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Haitians Seek Immigration Equality

January 13, 2000

MIAMI (AP) _ Haitian activists staged a mock funeral and protest march Wednesday to draw attention to disparities in the treatment of Haitian and Cuban immigrants who seek asylum in the United States.

The protesters pointed to the international custody battle over Elian Gonzalez, a 6-year-old Cuban boy, and contrasted that with the plight of a pregnant woman whose children were returned to Haiti this month while she remained in the United States.

``We are asking for fairness, equality and due process,″ said Aude Sicard, an activist with the Haitian-American Grassroots Coalition. ``Haitian children are children too.″

Under U.S. immigration policy, Haitians and others who arrive illegally are sent back to their country. The Cuban Readjustment Act of 1966 grants any Cuban who reaches American soil the right to stay.

But Haitians claim they are routinely repatriated _ sent back to Haiti _ without being allowed to request a hearing to determine whether they have a ``credible fear″ of persecution in their homeland.

They claim that the repatriation of 407 Haitian migrants attempting to enter the United States illegally on New Year’s Day was unfair _ especially in light of the fight to keep Elian after he survived an illegal attempt to reach Florida.

Passengers on the boat from Haiti said as many as six people died during the journey, and their bodies were thrown overboard.

In honor of those who died, the activists staged a mock funeral that was attended by about 300 Haitians and black Americans in Miami’s Little Haiti section. The ceremony was followed by a candlelight march. Protesters carried three coffins draped in black, and several marchers wearing red and blue armbands.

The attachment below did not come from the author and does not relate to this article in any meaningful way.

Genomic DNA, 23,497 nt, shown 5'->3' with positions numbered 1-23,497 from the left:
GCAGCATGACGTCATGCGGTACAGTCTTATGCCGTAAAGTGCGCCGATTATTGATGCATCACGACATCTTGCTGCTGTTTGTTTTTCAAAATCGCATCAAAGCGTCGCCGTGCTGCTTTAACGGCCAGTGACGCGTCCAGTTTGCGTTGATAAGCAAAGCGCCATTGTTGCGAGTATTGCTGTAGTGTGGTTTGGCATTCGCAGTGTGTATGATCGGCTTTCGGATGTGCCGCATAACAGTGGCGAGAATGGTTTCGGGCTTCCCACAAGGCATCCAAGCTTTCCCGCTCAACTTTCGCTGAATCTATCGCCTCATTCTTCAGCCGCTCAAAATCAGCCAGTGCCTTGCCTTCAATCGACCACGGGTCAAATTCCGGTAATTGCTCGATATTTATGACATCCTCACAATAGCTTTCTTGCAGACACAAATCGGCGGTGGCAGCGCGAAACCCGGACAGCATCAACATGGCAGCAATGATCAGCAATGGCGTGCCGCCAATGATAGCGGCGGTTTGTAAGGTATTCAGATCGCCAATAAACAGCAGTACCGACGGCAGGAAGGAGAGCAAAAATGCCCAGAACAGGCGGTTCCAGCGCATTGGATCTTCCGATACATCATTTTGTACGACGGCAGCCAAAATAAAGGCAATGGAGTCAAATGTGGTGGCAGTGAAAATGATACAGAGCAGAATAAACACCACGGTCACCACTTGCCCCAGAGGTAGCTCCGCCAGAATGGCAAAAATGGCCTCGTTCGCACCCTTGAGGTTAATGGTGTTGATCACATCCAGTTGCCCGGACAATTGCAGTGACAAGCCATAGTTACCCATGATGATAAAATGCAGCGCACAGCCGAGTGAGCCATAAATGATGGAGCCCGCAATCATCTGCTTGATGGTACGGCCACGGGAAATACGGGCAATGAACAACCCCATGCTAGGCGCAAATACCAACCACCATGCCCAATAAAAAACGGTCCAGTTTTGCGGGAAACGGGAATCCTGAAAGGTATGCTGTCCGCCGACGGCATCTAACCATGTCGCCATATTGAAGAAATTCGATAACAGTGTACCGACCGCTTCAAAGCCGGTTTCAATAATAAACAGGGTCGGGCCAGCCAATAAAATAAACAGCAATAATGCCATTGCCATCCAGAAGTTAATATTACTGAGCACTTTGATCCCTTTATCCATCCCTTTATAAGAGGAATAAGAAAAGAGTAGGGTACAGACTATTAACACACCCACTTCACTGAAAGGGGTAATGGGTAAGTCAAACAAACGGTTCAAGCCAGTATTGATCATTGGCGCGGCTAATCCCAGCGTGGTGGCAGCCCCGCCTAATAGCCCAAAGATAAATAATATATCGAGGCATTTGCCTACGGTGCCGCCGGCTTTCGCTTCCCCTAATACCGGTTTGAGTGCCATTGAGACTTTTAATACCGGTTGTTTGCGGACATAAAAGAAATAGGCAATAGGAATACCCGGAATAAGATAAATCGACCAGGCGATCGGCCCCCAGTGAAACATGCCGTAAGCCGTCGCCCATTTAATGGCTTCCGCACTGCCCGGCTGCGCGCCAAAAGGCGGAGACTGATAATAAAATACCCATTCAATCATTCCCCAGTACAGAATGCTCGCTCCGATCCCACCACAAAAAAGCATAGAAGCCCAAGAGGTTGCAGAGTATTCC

Encel Alcime, a 75-year-old retired Miami-Dade County water department worker, said his fellow Haitian immigrants are treated differently than Cubans because they are black.

``Haitians are taken from the water and sent back right away, which means that they don’t need us here,″ Alcime said.

In the New Year’s trip, four of the 411 passengers were brought to shore for medical reasons, including Yvena Rhinvil, who is four months pregnant.

But her children, ages 8 and 9, were among those repatriated to Haiti, where they are living with an aunt.

U.S. officials said they weren’t told Rhinvil’s children were with her. ``If we would have known that she had children on board, we would have brought the children with her,″ said Coast Guard spokesman Luis Diaz.

Activists didn’t believe it.

``That’s a big lie,″ Sicard said. ``All during the trip down back to Haiti, they thought that their mother had died. This is inhuman.″

Rhinvil, 33, has passed the ``credible fear″ standard and is applying for political asylum, a process that can take months.

Cheryl Little, an attorney with the Florida Immigrant Advocacy Center, who is representing Rhinvil, wrote to Attorney General Janet Reno and INS Commissioner Doris Meissner, urging them to reunite the family.

``When I met with her, the first thing she said was, `Please help me find my children,‴ Little said. ``She feared for the worst. She thought that they had drowned.″

Immigration and Naturalization Service spokesman Russ Bergeron said immigration officials were considering the request.

Haitian activists also point to the outcry over the treatment of six Cubans who jumped from a 14-foot rowboat about 150 yards from shore in a desperate attempt to reach the United States in June.

News footage showed authorities blasting the Cubans with a hose as they stood in their rowboat and dousing one swimmer with pepper spray.

Two reached the beach and four were plucked from the water by the Coast Guard. All were allowed to stay in the country to pursue their claims.

Bergeron said the decision was made ``given the circumstances surrounding the Coast Guard procedures,″ and illustrated an ``exceptional circumstance.″

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